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Detection of airborne viruses in a pediatrics department measured using real-time qPCR coupled to an air-sampling filter method.


Children are more vulnerable than the general population to viral infections. Recently, some clinically severe or highly transmissible pathogenic viruses, such as influenza A virus (INFAV), human adenovirus (HAdV), and enteroviruses, have attracted public attention (Heikkinen, 2006; Lin, Huang, Ning, & Tsao, 2004). For INFAV and HAdV, the World Health Organization (WHO) has suggested that aerosol exposure may be the major route for spreading viral diseases (World Health Organization [WHO], 2005). For enteroviruses, the most common mode of transmission is the fecal-oral route, although aerosol transmission has also been reported (Couch, Douglas, Lindgren, Gerone, & Knight, 1970). Generated from sneezing or coughing, viral aerosols typically range from 1 [micro]m to 100 [micro]m and evaporate to nuclei-sized aerosols about the size of individual microbes (Kowalski & Bahnfleth, 1998). Nuclei-sized aerosols can remain airborne for up to one day and can potentially be retained in the respiratory tract (Ijaz, Karim, Sattar, & Jhonson-Lussenburg, 1987).

Although unconfirmed, aerosol transmission is suspected of causing the enterovirus 71 epidemic which caused 78 deaths in Taiwan in 1998 as well as later outbreaks there (Ho et al., 1999; Lin et al., 2002). At that time, despite an intensive public program to encourage hand washing, a high rate of enterovirus transmission occurred in families, which supports the notion that aerosol transmission played a major role in the spread of disease (Chang et al., 2004). To date, no specific validated method has become available for detection of viral aerosols, nor has aerosol transmission of enteroviruses been established.

Impinger and slit samplers are the most commonly used samplers for collecting aerosol viruses (Agranovski et al., 2005; Booth et al., 2005; Hermann et al., 2006; Tseng & Li, 2005). These two samplers are thought to be able to recover more viable viruses in the liquid phase of collection medium than the filtration method (Agranovski et al., 2005; Tseng & Li, 2005). After sampling, the collected virus particles are transferred to culture medium for quantification by plaque assay or 50% tissue culture infective dose ([TCID.sub.50]) (Alexandersen & Donaldson, 2002; Hermann et al., 2006; Tseng & Li, 2005). Until now, these culture-based methods have been applied in studies of places with extremely high viral concentrations such as laboratories and farms (Donaldson, Ferris, & Gloster, 1982; Hermann et al., 2006; Hietala, Hullinger, Crossley, Kinde, & Ardans, 2005; Tseng & Li, 2005). Using these methods in field sampling is not practical because of bacterial contamination and the difficulty of cultivating some viruses.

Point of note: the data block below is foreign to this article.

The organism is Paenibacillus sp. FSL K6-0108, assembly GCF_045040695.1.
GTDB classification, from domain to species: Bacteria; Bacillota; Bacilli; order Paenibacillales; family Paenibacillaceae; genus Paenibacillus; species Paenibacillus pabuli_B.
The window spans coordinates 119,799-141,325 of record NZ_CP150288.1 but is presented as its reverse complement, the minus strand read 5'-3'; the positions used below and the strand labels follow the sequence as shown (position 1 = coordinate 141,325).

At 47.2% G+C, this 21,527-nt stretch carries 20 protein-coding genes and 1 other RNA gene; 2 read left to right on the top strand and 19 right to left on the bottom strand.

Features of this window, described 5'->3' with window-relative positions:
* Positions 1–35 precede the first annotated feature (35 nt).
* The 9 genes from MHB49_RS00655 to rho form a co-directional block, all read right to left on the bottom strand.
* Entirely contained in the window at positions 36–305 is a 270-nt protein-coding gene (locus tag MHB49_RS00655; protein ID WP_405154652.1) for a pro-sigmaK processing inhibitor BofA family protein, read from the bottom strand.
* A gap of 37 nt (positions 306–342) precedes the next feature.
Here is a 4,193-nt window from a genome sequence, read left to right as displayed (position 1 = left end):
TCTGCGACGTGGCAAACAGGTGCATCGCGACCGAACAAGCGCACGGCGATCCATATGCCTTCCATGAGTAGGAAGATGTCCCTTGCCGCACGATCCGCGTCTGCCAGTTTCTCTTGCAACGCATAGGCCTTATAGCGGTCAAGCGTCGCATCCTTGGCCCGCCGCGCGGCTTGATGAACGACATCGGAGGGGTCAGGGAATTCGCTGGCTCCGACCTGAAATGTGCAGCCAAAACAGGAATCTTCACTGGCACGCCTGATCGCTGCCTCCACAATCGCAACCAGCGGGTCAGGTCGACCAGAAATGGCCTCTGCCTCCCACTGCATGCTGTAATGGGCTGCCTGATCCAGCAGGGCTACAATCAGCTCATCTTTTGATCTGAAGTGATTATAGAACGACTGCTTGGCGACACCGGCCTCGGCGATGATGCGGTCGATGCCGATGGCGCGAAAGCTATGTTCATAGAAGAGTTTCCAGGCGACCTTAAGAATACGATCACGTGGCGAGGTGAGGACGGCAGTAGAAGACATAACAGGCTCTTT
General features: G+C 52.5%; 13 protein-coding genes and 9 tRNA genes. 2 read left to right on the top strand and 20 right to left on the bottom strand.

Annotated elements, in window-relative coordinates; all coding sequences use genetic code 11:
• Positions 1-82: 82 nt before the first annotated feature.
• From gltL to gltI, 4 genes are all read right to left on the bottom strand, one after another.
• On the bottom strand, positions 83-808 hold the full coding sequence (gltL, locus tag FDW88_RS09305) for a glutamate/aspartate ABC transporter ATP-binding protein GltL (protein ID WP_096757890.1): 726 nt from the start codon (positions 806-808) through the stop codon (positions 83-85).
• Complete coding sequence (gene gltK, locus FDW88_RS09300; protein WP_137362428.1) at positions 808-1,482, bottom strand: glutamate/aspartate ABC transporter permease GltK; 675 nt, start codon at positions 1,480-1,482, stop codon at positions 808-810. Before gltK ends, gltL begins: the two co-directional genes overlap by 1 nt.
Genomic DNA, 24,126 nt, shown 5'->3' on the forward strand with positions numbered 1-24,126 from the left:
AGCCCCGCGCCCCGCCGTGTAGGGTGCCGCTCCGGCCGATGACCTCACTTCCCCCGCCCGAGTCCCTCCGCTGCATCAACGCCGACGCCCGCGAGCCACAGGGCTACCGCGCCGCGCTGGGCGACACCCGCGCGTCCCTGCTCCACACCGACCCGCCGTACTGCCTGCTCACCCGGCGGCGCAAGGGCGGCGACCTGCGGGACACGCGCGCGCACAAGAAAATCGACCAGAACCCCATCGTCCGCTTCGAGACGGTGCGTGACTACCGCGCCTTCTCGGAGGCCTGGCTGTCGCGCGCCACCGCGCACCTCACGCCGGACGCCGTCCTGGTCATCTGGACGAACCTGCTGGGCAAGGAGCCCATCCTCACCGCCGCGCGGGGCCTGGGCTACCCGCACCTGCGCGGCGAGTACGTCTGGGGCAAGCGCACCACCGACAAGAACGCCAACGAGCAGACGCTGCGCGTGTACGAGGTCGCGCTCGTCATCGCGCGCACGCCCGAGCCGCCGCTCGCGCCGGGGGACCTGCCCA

Because the impinger or slit samplers used to collect viral aerosols are not well suited for the detection of low viral concentrations, filter sampling coupled with reverse-transcriptase polymerase chain reaction (RT-PCR) has been successfully used to measure SARS coronavirus aerosols (Booth et al., 2005). This method yields only a qualitative result, however: positive or negative. Recently, a real-time quantitative polymerase chain reaction (real-time qPCR) system has been developed and used in clinical laboratories. This system was designed to detect and quantify target sequences by using specific primers and fluorescent probes. The detection of amplified nucleic acid products is accomplished in a closed system to prevent carryover contamination (Broccolo et al., 2003). Filter sampling coupled with real-time qPCR would be a potential method to detect viruses in air.

An environmental monitoring program for detection of viral aerosols is very important to identify the concentration profiles of airborne viruses, especially among children, so that viral infections in this group can be better prevented and controlled. We used filter sampling coupled with real-time qPCR (filter/real-time qPCR) to measure INFAV, HAdV, and enterovirus in the aerosols of pediatrics department. The clinical manifestations and number of patients were also compared to the detection of the viruses and the viral load in aerosols.


Study Patients